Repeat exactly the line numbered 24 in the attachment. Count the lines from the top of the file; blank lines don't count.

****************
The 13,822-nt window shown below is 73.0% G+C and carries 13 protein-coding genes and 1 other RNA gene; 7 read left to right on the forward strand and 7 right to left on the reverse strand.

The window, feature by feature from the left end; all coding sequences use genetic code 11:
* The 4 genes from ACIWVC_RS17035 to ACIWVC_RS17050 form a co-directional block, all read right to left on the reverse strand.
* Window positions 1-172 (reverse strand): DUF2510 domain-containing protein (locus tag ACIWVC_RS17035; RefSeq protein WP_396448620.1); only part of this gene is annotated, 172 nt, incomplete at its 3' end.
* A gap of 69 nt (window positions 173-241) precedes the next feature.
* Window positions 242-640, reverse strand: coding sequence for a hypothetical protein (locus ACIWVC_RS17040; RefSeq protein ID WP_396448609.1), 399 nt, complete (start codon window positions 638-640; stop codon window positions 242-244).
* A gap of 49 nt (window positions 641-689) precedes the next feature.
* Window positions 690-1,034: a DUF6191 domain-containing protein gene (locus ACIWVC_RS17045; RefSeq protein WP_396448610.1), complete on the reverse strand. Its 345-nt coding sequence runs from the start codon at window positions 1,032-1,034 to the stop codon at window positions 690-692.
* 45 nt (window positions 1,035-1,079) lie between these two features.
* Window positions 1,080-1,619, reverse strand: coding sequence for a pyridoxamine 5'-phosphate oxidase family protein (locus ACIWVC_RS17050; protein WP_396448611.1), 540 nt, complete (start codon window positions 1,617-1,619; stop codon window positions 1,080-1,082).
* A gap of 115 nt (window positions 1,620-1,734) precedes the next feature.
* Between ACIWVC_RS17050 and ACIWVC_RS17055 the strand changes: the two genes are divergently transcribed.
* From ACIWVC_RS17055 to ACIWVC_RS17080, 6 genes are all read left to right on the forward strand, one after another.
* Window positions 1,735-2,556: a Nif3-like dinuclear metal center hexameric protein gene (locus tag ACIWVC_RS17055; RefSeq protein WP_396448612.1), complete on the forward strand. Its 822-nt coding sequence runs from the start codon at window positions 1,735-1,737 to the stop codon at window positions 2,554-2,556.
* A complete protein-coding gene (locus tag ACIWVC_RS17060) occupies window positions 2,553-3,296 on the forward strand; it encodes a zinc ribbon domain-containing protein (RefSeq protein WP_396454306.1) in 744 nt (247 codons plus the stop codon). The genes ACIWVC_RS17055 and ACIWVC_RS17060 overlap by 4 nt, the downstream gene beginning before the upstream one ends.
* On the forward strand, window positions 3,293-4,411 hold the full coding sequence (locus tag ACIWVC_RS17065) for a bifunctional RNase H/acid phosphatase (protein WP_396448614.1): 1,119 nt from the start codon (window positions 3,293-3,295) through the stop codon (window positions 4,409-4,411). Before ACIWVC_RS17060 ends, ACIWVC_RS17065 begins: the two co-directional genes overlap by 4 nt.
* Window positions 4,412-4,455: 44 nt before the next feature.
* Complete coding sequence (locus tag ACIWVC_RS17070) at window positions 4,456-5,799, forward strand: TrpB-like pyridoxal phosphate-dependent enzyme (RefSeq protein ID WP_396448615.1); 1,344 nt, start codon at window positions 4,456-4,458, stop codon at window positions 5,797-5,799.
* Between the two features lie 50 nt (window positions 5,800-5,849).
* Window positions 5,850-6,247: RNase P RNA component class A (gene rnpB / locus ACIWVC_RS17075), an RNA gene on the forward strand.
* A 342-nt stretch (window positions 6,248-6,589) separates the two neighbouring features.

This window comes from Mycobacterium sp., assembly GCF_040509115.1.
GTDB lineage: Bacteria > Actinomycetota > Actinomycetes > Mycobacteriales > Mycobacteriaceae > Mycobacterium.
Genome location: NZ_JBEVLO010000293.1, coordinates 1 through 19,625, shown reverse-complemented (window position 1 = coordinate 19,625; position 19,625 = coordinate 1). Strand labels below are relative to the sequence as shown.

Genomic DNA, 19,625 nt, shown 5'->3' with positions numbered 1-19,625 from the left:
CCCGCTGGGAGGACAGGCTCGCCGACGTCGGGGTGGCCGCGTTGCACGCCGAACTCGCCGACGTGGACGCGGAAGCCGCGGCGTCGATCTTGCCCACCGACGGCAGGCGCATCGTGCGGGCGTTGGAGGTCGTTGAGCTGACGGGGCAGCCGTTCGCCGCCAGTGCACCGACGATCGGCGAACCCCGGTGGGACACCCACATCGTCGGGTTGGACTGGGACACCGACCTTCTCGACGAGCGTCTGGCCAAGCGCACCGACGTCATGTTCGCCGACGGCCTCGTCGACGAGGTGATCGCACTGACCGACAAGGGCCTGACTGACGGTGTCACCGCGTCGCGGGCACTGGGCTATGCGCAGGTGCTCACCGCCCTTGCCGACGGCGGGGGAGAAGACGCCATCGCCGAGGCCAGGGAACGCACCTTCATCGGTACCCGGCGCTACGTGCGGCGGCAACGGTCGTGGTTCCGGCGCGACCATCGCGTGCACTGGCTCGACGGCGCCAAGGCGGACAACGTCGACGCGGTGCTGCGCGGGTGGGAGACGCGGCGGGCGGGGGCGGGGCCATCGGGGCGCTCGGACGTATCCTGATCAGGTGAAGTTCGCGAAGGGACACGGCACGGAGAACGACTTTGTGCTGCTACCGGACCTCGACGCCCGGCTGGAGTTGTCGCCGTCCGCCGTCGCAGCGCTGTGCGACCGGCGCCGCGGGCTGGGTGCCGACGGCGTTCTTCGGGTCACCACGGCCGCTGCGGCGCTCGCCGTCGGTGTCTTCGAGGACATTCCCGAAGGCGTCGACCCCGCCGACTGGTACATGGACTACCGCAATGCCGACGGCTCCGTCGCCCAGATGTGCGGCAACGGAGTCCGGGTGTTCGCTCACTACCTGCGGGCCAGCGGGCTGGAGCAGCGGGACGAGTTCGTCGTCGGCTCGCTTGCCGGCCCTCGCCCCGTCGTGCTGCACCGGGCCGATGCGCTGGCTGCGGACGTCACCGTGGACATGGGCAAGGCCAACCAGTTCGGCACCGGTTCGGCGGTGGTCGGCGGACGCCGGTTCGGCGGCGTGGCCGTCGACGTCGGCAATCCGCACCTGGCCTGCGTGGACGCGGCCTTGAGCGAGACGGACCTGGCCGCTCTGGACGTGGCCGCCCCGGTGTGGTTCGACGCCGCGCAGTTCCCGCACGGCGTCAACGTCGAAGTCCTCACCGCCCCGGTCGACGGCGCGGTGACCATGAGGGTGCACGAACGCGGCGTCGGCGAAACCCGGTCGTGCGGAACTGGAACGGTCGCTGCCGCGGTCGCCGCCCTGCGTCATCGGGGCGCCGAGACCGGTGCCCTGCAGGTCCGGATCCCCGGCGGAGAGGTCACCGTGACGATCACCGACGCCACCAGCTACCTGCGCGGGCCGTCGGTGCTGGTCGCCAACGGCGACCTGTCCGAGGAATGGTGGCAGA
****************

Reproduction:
Genome location: NZ_JBEVLO010000293.1, coordinates 1 through 19,625, shown reverse-complemented (window position 1 = coordinate 19,625; position 19,625 = coordinate 1). Strand labels below are relative to the sequence as shown.